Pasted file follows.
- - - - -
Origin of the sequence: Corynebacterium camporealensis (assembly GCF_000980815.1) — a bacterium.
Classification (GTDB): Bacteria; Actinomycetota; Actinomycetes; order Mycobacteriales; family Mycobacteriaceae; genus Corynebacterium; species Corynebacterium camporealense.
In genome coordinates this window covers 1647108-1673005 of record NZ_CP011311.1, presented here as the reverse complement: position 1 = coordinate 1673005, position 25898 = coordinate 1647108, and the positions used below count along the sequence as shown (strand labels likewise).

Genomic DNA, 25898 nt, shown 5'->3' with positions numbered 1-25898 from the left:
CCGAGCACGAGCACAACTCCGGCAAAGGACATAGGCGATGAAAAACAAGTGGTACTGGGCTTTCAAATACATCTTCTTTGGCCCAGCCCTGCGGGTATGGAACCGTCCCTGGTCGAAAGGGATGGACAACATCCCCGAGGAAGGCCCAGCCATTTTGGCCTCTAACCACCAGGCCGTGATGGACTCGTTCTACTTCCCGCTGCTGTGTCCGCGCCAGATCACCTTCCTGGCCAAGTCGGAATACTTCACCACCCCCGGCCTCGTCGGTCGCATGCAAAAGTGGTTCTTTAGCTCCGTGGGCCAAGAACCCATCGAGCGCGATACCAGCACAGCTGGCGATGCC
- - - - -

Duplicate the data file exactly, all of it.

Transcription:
Origin of the sequence: Corynebacterium camporealensis (assembly GCF_000980815.1) — a bacterium.
Classification (GTDB): Bacteria; Actinomycetota; Actinomycetes; order Mycobacteriales; family Mycobacteriaceae; genus Corynebacterium; species Corynebacterium camporealense.
In genome coordinates this window covers 1647108-1673005 of record NZ_CP011311.1, presented here as the reverse complement: position 1 = coordinate 1673005, position 25898 = coordinate 1647108, and the positions used below count along the sequence as shown (strand labels likewise).

Genomic DNA, 25898 nt, shown 5'->3' with positions numbered 1-25898 from the left:
CCGAGCACGAGCACAACTCCGGCAAAGGACATAGGCGATGAAAAACAAGTGGTACTGGGCTTTCAAATACATCTTCTTTGGCCCAGCCCTGCGGGTATGGAACCGTCCCTGGTCGAAAGGGATGGACAACATCCCCGAGGAAGGCCCAGCCATTTTGGCCTCTAACCACCAGGCCGTGATGGACTCGTTCTACTTCCCGCTGCTGTGTCCGCGCCAGATCACCTTCCTGGCCAAGTCGGAATACTTCACCACCCCCGGCCTCGTCGGTCGCATGCAAAAGTGGTTCTTTAGCTCCGTGGGCCAAGAACCCATCGAGCGCGATACCAGCACAGCTGGCGATGCC